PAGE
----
Facebook CEO Mark Zuckerberg has slammed Apple for its App Store policy, saying it blocks innovation and allows the tech giant to “charge monopoly rents”.
Buzzfeed first reported that Zuckerberg told 50,000 employees in a webcast that Apple has a “unique stranglehold as a gatekeeper on what gets on phones.”
The Facebook CEO added that App Store “blocks innovation, blocks competition” and “allows Apple to charge monopoly rents.”
“Now more than ever, we should have the option to help people understand where money they intend for small businesses actually goes,” a Facebook spokesperson told FOX Business on Friday.
“Unfortunately Apple rejected our transparency notice around their 30% tax but we are still working to make that information available inside the app experience”.
Facebook Gaming app was rejected by Apple for several months before the social network tweaked it for release on iOS devices.
Apple prevented the social network from launching its gaming app on iPhones and other devices as it was a direct threat to the livestream gaming service Apple Arcade.
According to Facebook Chief Operating Officer Sheryl Sandberg, the company managed to launch an iOS version of its gaming app after it was “forced to make a concession to bring it to the App Store”, CNBC reported earlier this month.
“Unfortunately, we had to remove gameplay functionality entirely in order to get Apple’s approval on the standalone Facebook Gaming app — meaning iOS users have an inferior experience to those using Android,” said Sandberg.
“We’re staying focused on building communities for the more than 380 million people who play games on Facebook every month — whether Apple allows it in a standalone app or not,” she said in a statement.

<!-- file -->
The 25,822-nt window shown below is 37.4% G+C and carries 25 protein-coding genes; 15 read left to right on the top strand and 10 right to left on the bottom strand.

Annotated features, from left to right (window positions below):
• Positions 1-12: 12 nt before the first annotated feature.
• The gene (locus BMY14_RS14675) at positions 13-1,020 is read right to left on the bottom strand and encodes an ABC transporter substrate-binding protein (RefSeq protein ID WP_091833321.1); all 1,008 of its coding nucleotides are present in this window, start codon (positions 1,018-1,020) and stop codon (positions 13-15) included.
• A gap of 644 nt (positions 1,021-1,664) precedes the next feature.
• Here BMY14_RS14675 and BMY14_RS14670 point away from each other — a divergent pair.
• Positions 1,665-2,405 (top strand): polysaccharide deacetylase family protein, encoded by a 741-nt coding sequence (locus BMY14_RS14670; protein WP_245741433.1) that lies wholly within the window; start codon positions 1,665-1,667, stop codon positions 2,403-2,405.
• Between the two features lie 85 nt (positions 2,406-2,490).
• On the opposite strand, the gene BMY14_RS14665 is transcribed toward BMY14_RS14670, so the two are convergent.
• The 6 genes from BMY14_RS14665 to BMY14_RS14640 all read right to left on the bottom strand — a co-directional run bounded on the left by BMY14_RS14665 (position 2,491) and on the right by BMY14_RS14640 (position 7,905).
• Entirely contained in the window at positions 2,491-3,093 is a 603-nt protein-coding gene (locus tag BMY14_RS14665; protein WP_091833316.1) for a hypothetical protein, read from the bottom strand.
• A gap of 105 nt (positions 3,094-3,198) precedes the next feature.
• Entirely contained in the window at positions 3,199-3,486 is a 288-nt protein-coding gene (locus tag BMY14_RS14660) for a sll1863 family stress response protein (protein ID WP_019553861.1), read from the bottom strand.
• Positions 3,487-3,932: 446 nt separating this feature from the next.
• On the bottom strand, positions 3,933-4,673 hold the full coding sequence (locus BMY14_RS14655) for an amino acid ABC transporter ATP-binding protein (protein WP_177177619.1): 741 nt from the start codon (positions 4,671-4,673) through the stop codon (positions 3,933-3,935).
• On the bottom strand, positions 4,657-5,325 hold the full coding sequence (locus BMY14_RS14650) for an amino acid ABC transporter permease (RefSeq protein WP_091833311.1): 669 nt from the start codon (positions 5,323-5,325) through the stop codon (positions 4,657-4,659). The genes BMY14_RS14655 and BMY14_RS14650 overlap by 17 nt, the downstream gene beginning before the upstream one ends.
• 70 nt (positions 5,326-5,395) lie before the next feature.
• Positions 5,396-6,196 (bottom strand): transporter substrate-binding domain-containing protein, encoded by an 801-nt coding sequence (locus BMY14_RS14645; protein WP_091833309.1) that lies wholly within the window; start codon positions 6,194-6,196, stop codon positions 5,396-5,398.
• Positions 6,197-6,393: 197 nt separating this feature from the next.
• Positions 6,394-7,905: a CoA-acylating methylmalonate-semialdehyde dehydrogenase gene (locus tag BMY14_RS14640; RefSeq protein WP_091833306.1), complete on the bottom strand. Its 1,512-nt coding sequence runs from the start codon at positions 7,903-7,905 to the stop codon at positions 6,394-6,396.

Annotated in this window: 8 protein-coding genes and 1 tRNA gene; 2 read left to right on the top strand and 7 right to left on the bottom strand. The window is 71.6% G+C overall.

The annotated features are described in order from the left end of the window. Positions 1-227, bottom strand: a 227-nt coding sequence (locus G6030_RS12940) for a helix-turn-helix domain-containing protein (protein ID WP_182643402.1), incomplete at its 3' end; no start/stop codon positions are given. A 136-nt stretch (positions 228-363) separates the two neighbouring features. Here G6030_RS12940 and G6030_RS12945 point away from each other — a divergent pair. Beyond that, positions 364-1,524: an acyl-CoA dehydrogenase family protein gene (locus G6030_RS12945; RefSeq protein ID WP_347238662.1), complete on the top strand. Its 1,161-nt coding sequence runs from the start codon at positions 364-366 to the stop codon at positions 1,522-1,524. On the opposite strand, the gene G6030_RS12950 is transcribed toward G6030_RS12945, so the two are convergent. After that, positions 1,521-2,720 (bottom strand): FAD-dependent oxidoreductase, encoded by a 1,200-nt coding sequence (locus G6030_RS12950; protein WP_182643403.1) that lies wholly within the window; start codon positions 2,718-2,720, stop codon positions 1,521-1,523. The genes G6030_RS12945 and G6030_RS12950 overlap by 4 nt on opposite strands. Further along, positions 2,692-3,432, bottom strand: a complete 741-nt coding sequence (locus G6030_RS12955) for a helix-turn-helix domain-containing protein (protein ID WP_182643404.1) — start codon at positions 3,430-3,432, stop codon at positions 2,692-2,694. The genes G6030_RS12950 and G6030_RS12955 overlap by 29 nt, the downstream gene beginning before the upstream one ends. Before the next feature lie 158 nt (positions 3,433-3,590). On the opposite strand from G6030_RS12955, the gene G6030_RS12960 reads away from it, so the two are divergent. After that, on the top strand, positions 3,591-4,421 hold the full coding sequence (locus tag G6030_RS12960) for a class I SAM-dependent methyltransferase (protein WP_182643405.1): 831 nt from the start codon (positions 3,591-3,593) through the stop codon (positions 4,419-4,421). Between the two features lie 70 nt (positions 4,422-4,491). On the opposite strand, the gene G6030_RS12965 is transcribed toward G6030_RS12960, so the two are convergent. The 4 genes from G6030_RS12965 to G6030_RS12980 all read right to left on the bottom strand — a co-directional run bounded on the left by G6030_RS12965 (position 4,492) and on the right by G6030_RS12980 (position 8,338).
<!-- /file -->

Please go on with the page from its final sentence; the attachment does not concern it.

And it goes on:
Google’s Stadia and Nvidia’s GeForce also faced trouble with launching iOS versions of their apps due to the App Store’s guidelines.
Microsoft has accused Apple of treating gaming apps unfairly while allowing other media services to exist on the platform even when they include interactive content.
“Apple stands alone as the only general-purpose platform to deny consumers from cloud gaming and game subscription services like Xbox Game Pass,” a Microsoft spokesperson told The Verge recently.
Apple has said such cloud gaming services are in violation of App Store guidelines.
Facebook Gaming saw a massive 238 per cent growth in hours watched in the month of April (year-over-year) when people stayed home owing to Covid-19 pandemic, followed by the live game streaming platform Twitch that saw 101 per cent growth.
Microsoft is all set to launch its much-anticipated game streaming service xCloud on September 15 for Android users in 22 countries.